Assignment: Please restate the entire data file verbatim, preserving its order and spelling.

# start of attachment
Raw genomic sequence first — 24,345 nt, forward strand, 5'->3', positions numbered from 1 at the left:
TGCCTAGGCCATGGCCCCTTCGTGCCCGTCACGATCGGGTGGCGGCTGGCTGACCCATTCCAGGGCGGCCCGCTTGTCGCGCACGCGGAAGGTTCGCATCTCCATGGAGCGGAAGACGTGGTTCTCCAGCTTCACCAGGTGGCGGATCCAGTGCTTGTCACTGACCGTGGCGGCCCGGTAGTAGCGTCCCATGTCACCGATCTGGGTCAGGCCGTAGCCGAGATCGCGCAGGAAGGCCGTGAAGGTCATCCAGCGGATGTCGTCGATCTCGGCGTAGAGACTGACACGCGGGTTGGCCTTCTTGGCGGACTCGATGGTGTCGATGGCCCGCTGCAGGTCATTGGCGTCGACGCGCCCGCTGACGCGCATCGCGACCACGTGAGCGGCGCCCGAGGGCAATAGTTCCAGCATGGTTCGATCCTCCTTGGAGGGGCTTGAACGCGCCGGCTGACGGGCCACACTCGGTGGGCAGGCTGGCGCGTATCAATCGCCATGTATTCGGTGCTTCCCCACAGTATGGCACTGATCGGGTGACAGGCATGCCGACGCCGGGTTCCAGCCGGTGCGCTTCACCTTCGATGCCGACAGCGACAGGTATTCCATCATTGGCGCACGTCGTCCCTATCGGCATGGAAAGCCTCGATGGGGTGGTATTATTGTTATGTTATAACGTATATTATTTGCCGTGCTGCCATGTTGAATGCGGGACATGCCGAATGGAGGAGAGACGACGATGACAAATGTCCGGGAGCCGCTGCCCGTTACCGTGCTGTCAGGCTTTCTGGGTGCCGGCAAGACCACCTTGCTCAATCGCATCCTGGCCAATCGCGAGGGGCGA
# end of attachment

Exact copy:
Raw genomic sequence first — 24,345 nt, forward strand, 5'->3', positions numbered from 1 at the left:
TGCCTAGGCCATGGCCCCTTCGTGCCCGTCACGATCGGGTGGCGGCTGGCTGACCCATTCCAGGGCGGCCCGCTTGTCGCGCACGCGGAAGGTTCGCATCTCCATGGAGCGGAAGACGTGGTTCTCCAGCTTCACCAGGTGGCGGATCCAGTGCTTGTCACTGACCGTGGCGGCCCGGTAGTAGCGTCCCATGTCACCGATCTGGGTCAGGCCGTAGCCGAGATCGCGCAGGAAGGCCGTGAAGGTCATCCAGCGGATGTCGTCGATCTCGGCGTAGAGACTGACACGCGGGTTGGCCTTCTTGGCGGACTCGATGGTGTCGATGGCCCGCTGCAGGTCATTGGCGTCGACGCGCCCGCTGACGCGCATCGCGACCACGTGAGCGGCGCCCGAGGGCAATAGTTCCAGCATGGTTCGATCCTCCTTGGAGGGGCTTGAACGCGCCGGCTGACGGGCCACACTCGGTGGGCAGGCTGGCGCGTATCAATCGCCATGTATTCGGTGCTTCCCCACAGTATGGCACTGATCGGGTGACAGGCATGCCGACGCCGGGTTCCAGCCGGTGCGCTTCACCTTCGATGCCGACAGCGACAGGTATTCCATCATTGGCGCACGTCGTCCCTATCGGCATGGAAAGCCTCGATGGGGTGGTATTATTGTTATGTTATAACGTATATTATTTGCCGTGCTGCCATGTTGAATGCGGGACATGCCGAATGGAGGAGAGACGACGATGACAAATGTCCGGGAGCCGCTGCCCGTTACCGTGCTGTCAGGCTTTCTGGGTGCCGGCAAGACCACCTTGCTCAATCGCATCCTGGCCAATCGCGAGGGGCGA